Posted in Management Best Practices
What kind of employees do you have: motivated, self-directed individuals who get the job done, or a bunch of powerless drones?
If it’s the latter, it’s time to look in the mirror. If your employees aren’t taking charge, making great decisions and solving problems on their own, it could be because you haven’t sufficiently empowered them to do so.
Let’s change that. Here are six steps you can take to help your employees take initiative and get more done:
Understand what “empowerment” really is.
Empowerment isn’t something you do to your employees; it’s a culture you build by giving them the freedom, training, resources, feedback, goals and positive reinforcement they need.
You won’t effectively transform your culture overnight. Pick a few employees (i.e., high performers with solid skills, knowledge and work ethic) and projects (i.e., small, yet challenging projects that show you value and trust your team) to test the concept on a small scale. Once you know what works, you can expand your efforts.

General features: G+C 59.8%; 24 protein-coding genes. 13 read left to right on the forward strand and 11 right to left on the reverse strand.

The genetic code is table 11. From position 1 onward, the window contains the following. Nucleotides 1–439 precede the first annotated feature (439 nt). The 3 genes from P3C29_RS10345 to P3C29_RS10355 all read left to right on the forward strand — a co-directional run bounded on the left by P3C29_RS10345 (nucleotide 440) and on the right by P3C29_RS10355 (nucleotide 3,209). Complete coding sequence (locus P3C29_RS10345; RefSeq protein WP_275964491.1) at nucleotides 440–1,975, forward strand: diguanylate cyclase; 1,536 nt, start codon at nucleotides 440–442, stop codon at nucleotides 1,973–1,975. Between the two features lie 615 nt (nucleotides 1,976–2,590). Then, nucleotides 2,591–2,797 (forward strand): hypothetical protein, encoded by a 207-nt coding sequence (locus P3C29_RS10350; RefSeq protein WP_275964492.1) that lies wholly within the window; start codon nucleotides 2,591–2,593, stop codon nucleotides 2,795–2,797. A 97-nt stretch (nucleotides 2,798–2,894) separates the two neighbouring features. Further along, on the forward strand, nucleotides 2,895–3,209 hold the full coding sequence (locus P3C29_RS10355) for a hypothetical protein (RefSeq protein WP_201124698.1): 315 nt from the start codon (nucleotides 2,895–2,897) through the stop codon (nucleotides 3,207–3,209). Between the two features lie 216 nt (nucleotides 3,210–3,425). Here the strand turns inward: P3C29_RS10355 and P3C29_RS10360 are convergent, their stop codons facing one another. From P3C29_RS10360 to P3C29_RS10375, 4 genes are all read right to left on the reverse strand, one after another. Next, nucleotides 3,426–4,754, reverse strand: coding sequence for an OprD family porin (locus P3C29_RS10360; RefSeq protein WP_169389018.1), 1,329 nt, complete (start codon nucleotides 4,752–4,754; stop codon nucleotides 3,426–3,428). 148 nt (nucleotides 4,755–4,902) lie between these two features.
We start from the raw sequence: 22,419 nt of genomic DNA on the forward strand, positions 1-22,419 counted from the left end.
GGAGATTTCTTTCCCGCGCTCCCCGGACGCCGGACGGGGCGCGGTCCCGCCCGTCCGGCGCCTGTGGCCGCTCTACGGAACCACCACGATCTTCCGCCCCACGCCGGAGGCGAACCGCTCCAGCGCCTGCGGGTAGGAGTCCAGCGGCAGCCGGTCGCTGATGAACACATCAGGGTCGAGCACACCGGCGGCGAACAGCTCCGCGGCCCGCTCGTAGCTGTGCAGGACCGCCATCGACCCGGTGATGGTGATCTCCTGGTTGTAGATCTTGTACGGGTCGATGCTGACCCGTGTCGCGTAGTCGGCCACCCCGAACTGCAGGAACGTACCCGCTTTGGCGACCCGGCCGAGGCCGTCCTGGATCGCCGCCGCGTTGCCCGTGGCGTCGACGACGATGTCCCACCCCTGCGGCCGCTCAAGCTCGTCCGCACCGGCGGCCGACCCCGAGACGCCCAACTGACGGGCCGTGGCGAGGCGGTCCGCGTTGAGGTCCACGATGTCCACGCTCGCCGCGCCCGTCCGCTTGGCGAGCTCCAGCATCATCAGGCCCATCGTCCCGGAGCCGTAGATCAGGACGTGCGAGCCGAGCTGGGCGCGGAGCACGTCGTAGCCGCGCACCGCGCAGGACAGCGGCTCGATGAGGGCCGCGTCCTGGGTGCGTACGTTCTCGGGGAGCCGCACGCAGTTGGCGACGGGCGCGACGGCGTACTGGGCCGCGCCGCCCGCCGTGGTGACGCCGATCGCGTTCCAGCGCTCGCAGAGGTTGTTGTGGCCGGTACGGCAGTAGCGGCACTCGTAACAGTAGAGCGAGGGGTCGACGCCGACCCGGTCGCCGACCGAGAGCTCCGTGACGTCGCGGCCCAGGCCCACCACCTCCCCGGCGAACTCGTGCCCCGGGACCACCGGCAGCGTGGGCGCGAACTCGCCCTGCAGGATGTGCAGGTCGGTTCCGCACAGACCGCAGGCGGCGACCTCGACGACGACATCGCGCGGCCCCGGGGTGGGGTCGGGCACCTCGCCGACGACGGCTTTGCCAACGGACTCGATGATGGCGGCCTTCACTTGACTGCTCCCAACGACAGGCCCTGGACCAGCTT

Set clear expectations and goals.
Before you turn a project over, create a clear plan of action. Make sure everyone understands their role, their responsibilities and the team’s overarching goal. Agree upon and write down: deadlines and key project milestones; channels for sharing information; methods for effectively delegating tasks; clear decision-making guidelines; how and when progress will be monitored; what a successful result looks like.
Let go of the reins!
Once you’ve provided a sound framework and the resources your team needs, step back and let them do their work. Giving your employees the tools, freedom and authority to truly take charge will motivate them to do an amazing job for you.
Throughout your test, encourage open communication in both directions. Provide enough feedback and positive reinforcement so that employees know they’re on the right track, but resist the urge to micromanage. At the same time, ask your team to share their new ideas and opinions on how the empowerment test is progressing.
Once the project is complete, get together to review your findings. How did the team perform? What worked – and what could be improved? Learn from the experience and apply those lessons to other projects. By building on successes and learning from mistakes, you can develop a culture of empowerment in which every employee is motivated (and properly equipped) to take charge.
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